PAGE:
Zimplats gives in to Mugabe’s mine-grab law

2011-10-29 11:13

Zimbabwe’s mines, frightened into submission by the Youth Development, Indigenisation and Empower­ment Minister Saviour Kasukuwere, have begun complying with the country’s 51% indigenisation law.

The largest foreign-owned mining company in Zimbabwe, Zimplats, has taken the lead among the “big five” in the industry – which include Rio Tinto, Anglo Platinum, Aquarius Platinum and Mimosa.

It has ceded a 10% stake to locals and handed over $10 million (about R78 million) to a community share ownership trust that is expected to benefit the communities of Mhondoro-Ngezi and Chegutu – where Zimplats carries out its platinum mining.

But the deal, sealed with pomp and fanfare earlier this month and attended by President Robert Mugabe at the company’s Selous offices, is perceived by economic observers as a time-buying ploy by the platinum giant to seek further concessions from the Zimbabwe government.

In the past, Zimplats has been on a collision course with the government and it maintained that the 51% stake stipulated by the Economic and Empowerment Act of 2007 was “too high”.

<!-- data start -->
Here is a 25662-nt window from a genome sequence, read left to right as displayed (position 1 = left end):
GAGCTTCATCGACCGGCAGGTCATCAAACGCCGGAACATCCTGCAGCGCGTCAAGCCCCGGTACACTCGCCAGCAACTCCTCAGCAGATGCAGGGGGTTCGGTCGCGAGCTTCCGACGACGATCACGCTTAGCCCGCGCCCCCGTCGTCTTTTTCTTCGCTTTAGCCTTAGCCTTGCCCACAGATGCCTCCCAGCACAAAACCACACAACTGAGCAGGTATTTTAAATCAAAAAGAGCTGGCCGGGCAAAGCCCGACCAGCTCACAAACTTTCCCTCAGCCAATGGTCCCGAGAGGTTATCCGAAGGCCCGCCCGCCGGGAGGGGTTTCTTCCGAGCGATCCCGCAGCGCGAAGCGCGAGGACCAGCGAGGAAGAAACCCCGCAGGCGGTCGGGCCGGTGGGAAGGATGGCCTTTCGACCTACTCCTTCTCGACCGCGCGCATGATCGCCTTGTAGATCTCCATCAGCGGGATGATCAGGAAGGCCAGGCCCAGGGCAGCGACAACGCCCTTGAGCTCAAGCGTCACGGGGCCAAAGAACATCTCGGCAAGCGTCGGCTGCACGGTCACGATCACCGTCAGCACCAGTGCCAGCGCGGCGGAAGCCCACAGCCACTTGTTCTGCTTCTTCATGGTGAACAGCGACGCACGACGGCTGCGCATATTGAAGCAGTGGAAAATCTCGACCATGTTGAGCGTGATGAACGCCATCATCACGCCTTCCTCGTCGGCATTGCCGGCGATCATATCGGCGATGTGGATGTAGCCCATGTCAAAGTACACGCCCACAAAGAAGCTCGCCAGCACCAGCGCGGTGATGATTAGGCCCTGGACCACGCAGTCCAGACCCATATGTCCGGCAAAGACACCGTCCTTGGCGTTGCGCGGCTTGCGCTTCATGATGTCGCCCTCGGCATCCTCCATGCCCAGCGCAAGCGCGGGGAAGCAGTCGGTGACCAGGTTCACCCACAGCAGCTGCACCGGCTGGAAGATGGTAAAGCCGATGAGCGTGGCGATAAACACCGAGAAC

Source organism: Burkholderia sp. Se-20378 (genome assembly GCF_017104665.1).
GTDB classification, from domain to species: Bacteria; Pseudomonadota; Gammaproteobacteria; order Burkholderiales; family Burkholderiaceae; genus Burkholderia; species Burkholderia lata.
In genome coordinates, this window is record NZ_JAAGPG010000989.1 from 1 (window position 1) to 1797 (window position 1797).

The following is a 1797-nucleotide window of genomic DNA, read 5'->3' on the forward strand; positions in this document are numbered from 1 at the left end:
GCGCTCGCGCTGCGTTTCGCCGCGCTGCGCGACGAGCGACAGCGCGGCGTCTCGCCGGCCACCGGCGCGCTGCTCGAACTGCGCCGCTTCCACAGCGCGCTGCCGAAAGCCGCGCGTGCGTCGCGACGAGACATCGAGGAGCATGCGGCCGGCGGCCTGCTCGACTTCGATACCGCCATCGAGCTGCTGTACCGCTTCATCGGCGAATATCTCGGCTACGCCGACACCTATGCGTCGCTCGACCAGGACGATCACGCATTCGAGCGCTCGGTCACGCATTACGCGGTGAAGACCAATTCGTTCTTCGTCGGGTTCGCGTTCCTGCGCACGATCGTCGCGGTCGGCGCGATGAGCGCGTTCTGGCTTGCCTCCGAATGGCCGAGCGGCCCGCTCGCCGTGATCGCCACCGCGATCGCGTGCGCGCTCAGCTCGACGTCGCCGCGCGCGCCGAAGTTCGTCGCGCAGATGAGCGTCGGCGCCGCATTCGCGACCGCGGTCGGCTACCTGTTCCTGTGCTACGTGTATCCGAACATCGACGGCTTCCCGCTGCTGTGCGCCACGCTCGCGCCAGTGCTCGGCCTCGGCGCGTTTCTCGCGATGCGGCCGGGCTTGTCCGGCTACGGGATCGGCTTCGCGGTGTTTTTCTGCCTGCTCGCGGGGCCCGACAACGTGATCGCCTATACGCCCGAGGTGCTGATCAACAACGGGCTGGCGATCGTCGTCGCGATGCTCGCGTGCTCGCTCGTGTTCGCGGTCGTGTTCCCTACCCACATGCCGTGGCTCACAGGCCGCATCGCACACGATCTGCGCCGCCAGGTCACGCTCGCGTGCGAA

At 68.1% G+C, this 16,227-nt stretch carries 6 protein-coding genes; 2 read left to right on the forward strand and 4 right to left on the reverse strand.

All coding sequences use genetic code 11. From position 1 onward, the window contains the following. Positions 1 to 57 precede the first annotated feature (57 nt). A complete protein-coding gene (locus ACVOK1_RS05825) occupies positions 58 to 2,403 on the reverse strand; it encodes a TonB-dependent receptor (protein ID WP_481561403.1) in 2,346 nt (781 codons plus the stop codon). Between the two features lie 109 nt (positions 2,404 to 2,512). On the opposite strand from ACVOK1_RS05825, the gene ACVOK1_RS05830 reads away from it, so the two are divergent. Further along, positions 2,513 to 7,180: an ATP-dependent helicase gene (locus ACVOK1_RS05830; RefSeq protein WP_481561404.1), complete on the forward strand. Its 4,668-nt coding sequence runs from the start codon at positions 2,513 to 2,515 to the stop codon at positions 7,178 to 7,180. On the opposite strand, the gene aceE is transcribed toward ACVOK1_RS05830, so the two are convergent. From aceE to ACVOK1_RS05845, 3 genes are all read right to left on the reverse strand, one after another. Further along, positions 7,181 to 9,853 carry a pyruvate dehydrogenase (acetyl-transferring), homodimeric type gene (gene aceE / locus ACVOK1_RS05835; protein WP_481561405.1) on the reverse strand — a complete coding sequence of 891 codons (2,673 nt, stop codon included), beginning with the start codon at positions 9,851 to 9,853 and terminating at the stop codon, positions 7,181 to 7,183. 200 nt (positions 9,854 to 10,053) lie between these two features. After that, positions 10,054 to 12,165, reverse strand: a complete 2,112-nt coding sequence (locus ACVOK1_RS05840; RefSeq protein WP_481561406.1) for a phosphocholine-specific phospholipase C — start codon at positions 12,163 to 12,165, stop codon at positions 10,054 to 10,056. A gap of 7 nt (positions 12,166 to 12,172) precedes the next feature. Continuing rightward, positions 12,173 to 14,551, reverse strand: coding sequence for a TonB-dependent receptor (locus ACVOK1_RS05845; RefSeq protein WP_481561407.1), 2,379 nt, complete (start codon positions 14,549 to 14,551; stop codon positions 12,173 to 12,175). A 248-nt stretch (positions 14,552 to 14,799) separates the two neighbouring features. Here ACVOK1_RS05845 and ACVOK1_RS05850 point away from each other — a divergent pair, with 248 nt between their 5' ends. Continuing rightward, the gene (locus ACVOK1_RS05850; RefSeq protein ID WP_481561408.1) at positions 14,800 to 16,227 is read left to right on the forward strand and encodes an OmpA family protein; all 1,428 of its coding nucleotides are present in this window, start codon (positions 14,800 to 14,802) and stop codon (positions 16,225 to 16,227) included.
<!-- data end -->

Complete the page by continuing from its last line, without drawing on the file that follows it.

In retaliation, government threatened to cancel Zimplats’ mining licence in September .

Economist Eric Bloch said: “I don’t think Zimplats will just give away its shareholding as easily as is suggested by the launch of the community share ownership trust.

Giving away something now definitely helps to ease the mounting pressure on them, but what is even more interesting are behind-the-scenes manoeuvres from both Zimplats and government.”

A source at the Zimbabwe Chamber of Mines, a consortium of mines, said: “Zimplats is pressing the government to cede only 40%, and if approved this is a model other mining companies would emulate.”

There are widespread allegations that Zimplats is trying to cut secret deals with senior Zanu-PF politicians, with the latest charge being that the company bought a car for a government minister. It has denied the allegations.

But for Kasukuwere, Zimplats ceding 10% signals the apex of his empowerment push and to Zimbabwe’s mining sector the waning resistance by its largest mining company.

He said: “We are changing our country. The economy will be controlled by our people. The community empowerment trusts are taking shape and the bottom of the pyramid will never be the same again.

Work under way will make us all proud. Implementation is what we are now doing.”

Political analyst Alex Magaisa said: “The community trusts are a noble idea, but it would be a shame if the community trusts were hijacked by politically interested individuals, including political parties, to benefit from the resources under the guise of empowering local communities.”

The trusts are likely to be an electioneering tool by Zanu-PF as it seeks to curry favour with voters ahead of elections expected next year.

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